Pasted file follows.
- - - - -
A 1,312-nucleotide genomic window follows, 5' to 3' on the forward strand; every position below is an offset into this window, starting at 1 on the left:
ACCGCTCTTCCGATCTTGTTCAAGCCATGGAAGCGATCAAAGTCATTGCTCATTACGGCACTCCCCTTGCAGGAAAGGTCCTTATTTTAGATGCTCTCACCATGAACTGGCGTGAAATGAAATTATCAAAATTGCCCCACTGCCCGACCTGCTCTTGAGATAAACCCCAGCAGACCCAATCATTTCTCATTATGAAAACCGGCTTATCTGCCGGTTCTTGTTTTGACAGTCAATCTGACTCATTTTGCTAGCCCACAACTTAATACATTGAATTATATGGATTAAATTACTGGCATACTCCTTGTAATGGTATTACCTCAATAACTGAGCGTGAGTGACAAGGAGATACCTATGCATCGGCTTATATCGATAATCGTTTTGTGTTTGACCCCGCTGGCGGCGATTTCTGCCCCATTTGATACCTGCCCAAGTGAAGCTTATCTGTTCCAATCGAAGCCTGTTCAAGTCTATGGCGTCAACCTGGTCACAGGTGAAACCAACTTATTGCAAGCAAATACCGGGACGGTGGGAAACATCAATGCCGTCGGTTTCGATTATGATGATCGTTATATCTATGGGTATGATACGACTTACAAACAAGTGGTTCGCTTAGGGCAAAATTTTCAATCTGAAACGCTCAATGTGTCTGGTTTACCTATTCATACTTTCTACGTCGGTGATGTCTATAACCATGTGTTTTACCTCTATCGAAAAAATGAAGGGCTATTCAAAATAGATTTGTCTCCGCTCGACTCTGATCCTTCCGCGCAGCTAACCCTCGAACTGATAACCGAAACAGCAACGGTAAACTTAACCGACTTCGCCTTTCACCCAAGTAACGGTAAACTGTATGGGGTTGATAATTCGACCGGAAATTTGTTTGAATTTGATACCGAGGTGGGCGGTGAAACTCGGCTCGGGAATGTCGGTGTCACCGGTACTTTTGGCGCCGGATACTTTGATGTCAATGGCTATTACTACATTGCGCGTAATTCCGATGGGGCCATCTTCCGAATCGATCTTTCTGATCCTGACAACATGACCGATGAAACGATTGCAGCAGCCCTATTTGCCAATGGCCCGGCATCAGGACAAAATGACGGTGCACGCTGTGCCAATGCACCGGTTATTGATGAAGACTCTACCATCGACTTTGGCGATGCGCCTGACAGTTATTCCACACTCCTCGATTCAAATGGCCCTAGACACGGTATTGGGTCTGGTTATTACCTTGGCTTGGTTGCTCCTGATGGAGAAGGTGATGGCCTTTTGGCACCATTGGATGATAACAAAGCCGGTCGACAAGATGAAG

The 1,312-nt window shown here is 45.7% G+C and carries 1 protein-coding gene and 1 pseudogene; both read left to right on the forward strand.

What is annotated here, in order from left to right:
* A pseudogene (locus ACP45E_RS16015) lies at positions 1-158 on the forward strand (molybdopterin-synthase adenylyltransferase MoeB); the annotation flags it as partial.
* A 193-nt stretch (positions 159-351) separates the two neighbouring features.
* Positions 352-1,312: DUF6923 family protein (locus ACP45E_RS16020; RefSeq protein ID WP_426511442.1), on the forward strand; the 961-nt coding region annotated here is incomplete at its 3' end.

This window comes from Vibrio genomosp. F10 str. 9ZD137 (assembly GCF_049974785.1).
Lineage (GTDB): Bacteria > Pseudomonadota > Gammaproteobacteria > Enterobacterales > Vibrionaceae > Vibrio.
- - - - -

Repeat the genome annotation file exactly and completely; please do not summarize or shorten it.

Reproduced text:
A 1,312-nucleotide genomic window follows, 5' to 3' on the forward strand; every position below is an offset into this window, starting at 1 on the left:
ACCGCTCTTCCGATCTTGTTCAAGCCATGGAAGCGATCAAAGTCATTGCTCATTACGGCACTCCCCTTGCAGGAAAGGTCCTTATTTTAGATGCTCTCACCATGAACTGGCGTGAAATGAAATTATCAAAATTGCCCCACTGCCCGACCTGCTCTTGAGATAAACCCCAGCAGACCCAATCATTTCTCATTATGAAAACCGGCTTATCTGCCGGTTCTTGTTTTGACAGTCAATCTGACTCATTTTGCTAGCCCACAACTTAATACATTGAATTATATGGATTAAATTACTGGCATACTCCTTGTAATGGTATTACCTCAATAACTGAGCGTGAGTGACAAGGAGATACCTATGCATCGGCTTATATCGATAATCGTTTTGTGTTTGACCCCGCTGGCGGCGATTTCTGCCCCATTTGATACCTGCCCAAGTGAAGCTTATCTGTTCCAATCGAAGCCTGTTCAAGTCTATGGCGTCAACCTGGTCACAGGTGAAACCAACTTATTGCAAGCAAATACCGGGACGGTGGGAAACATCAATGCCGTCGGTTTCGATTATGATGATCGTTATATCTATGGGTATGATACGACTTACAAACAAGTGGTTCGCTTAGGGCAAAATTTTCAATCTGAAACGCTCAATGTGTCTGGTTTACCTATTCATACTTTCTACGTCGGTGATGTCTATAACCATGTGTTTTACCTCTATCGAAAAAATGAAGGGCTATTCAAAATAGATTTGTCTCCGCTCGACTCTGATCCTTCCGCGCAGCTAACCCTCGAACTGATAACCGAAACAGCAACGGTAAACTTAACCGACTTCGCCTTTCACCCAAGTAACGGTAAACTGTATGGGGTTGATAATTCGACCGGAAATTTGTTTGAATTTGATACCGAGGTGGGCGGTGAAACTCGGCTCGGGAATGTCGGTGTCACCGGTACTTTTGGCGCCGGATACTTTGATGTCAATGGCTATTACTACATTGCGCGTAATTCCGATGGGGCCATCTTCCGAATCGATCTTTCTGATCCTGACAACATGACCGATGAAACGATTGCAGCAGCCCTATTTGCCAATGGCCCGGCATCAGGACAAAATGACGGTGCACGCTGTGCCAATGCACCGGTTATTGATGAAGACTCTACCATCGACTTTGGCGATGCGCCTGACAGTTATTCCACACTCCTCGATTCAAATGGCCCTAGACACGGTATTGGGTCTGGTTATTACCTTGGCTTGGTTGCTCCTGATGGAGAAGGTGATGGCCTTTTGGCACCATTGGATGATAACAAAGCCGGTCGACAAGATGAAG

The 1,312-nt window shown here is 45.7% G+C and carries 1 protein-coding gene and 1 pseudogene; both read left to right on the forward strand.

What is annotated here, in order from left to right:
* A pseudogene (locus ACP45E_RS16015) lies at positions 1-158 on the forward strand (molybdopterin-synthase adenylyltransferase MoeB); the annotation flags it as partial.
* A 193-nt stretch (positions 159-351) separates the two neighbouring features.
* Positions 352-1,312: DUF6923 family protein (locus ACP45E_RS16020; RefSeq protein ID WP_426511442.1), on the forward strand; the 961-nt coding region annotated here is incomplete at its 3' end.

This window comes from Vibrio genomosp. F10 str. 9ZD137 (assembly GCF_049974785.1).
Lineage (GTDB): Bacteria > Pseudomonadota > Gammaproteobacteria > Enterobacterales > Vibrionaceae > Vibrio.